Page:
Black and Asian people offering gifts of cocoa and sugar cane to a white netherland woman

Because of racist images on the side of the carriage, the vehicle is to be taken out of circulation until further notice, according to Willem-Alexander. In the 17th century, the Netherlands occupied large territories in what is now Indonesia, South Africa, Curaçao and New Guinea. The kingdom was responsible for the trade of countless slaves. In recent years, many Dutch people have called for a confrontation with the colonial past. Last year, the mayor of Amsterdam officially apologised for the city's role in the slave trade. Prime Minister Mark Rutte had rejected such an apology on behalf of the nation.




Traditionally, the royal couple goes to the opening of parliament in September at the "Gouden Koets", as it is called in Dutch. But now it will be banished to the museum for even longer. The carriage has long been the subject of controversy. Some see it as a symbol of the monarchy, others as an object of racism and oppression.

For on one side wall of the carriage is the work "Homage to the Colonies" by the artist Nicolaas van der Waay. In 1896, he wanted to use the illustration to show how the Netherlands brought the gift of "civilisation" to the colonies. Several black and Asian people can be seen offering gifts of cocoa and sugar cane to a white woman - the Netherlands.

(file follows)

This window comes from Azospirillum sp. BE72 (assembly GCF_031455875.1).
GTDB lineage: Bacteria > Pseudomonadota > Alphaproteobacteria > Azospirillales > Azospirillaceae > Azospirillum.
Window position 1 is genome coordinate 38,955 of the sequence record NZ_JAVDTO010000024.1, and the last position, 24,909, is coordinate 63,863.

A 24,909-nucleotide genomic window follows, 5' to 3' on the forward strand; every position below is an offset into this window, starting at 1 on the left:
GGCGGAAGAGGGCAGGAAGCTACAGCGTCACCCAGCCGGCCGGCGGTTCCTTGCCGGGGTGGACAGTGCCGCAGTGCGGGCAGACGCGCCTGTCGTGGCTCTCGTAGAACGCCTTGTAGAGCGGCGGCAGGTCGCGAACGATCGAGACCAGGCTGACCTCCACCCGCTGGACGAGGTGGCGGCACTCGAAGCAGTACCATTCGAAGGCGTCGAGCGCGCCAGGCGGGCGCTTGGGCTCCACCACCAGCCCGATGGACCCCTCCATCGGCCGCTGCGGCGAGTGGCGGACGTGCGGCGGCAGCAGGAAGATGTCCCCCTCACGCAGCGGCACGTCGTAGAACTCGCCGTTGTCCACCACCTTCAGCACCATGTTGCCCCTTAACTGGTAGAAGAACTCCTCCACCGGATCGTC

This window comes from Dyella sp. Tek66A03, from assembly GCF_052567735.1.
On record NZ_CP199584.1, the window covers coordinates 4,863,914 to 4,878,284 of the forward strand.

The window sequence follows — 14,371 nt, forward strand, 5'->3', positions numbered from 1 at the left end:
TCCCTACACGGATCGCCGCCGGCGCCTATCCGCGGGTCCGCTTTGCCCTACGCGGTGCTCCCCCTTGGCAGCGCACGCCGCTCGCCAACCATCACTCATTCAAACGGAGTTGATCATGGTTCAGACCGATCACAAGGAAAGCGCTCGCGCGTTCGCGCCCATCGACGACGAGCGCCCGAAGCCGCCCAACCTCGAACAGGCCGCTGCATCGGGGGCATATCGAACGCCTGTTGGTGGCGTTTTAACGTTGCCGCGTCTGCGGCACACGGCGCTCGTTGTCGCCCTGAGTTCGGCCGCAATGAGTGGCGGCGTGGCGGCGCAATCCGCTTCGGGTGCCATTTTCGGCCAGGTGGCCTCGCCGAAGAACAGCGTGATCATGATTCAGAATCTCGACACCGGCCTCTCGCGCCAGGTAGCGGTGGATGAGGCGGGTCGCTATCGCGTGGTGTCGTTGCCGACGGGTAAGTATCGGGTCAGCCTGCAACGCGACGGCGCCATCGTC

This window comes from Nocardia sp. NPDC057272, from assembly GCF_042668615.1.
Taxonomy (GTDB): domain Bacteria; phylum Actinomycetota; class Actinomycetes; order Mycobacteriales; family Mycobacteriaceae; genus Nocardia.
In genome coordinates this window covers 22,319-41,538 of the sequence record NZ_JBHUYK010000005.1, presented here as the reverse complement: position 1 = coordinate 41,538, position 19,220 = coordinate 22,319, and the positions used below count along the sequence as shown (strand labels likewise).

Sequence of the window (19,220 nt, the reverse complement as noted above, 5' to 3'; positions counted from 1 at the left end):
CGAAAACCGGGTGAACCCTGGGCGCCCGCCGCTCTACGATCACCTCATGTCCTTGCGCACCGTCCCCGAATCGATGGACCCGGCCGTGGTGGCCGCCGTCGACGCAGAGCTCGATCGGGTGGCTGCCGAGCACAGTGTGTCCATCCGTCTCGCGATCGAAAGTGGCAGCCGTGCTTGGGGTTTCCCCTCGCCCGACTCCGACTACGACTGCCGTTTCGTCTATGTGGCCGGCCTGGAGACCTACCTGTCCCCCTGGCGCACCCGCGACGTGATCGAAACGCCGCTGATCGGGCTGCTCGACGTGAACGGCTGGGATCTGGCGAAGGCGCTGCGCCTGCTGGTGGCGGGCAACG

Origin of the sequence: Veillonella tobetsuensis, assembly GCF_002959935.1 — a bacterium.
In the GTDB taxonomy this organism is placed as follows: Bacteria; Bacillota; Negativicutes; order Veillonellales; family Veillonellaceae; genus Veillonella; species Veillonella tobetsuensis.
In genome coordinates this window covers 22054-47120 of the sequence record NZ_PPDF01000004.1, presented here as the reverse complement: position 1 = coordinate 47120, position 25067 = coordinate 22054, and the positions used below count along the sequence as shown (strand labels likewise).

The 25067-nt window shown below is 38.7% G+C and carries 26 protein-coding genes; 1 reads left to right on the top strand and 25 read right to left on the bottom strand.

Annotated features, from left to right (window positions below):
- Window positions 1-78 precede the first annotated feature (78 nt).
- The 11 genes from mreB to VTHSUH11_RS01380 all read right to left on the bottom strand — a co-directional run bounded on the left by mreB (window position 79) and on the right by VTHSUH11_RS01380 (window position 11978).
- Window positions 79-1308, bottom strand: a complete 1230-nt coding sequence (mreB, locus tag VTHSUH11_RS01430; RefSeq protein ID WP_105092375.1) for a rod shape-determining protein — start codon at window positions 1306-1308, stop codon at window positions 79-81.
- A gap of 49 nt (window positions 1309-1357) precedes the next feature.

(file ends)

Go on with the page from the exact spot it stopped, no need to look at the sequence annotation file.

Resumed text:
"Shadows of the past"

In a video message on Thursday, King Willem-Alexander said he understood that the carriage was offensive to many people. He added that the country must collectively face its colonial past of some 200 years. "There is no reason to look at what happened through today's glasses and simply condemn it," the king said. It would not be enough to simply lock away historical objects. Instead, one would have to go deeper and take time to come to terms with racism. "As long as there are people in the Netherlands who feel the pain of discrimination every day, the past will cast its shadow over our time," the monarch said. Therefore, the carriage will not be used until further notice.

translated from:

Niederländischer König lässt künftig goldene Kutsche wegen rassistischer Abbildungen stehen - International - derStandard.de › International


Das Niederländische Kolonialreich

Die Niederlande waren besonders im 17. Jahrhundert eine der bedeutendsten Kolonialmächte der Welt. Um 1650 erreichte das niederländische Handelsimperium seinen Höhepunkt, als etwa die Hälfte des Welthandels von den Niederländern (Republik der Sieben Vereinigten Provinzen) umgeschlagen wurde. Diese Epoche wird auch das Goldene Zeitalter der Niederlande genannt.

Map of the Dutch Colonial Territories


The map shows all territories that ever belonged to the Dutch colonial empire (dark green: possessions of the Dutch West India Company, light green: possessions of the Dutch East India Company).


Das Niederländische Kolonialreich (globalhistory.de)

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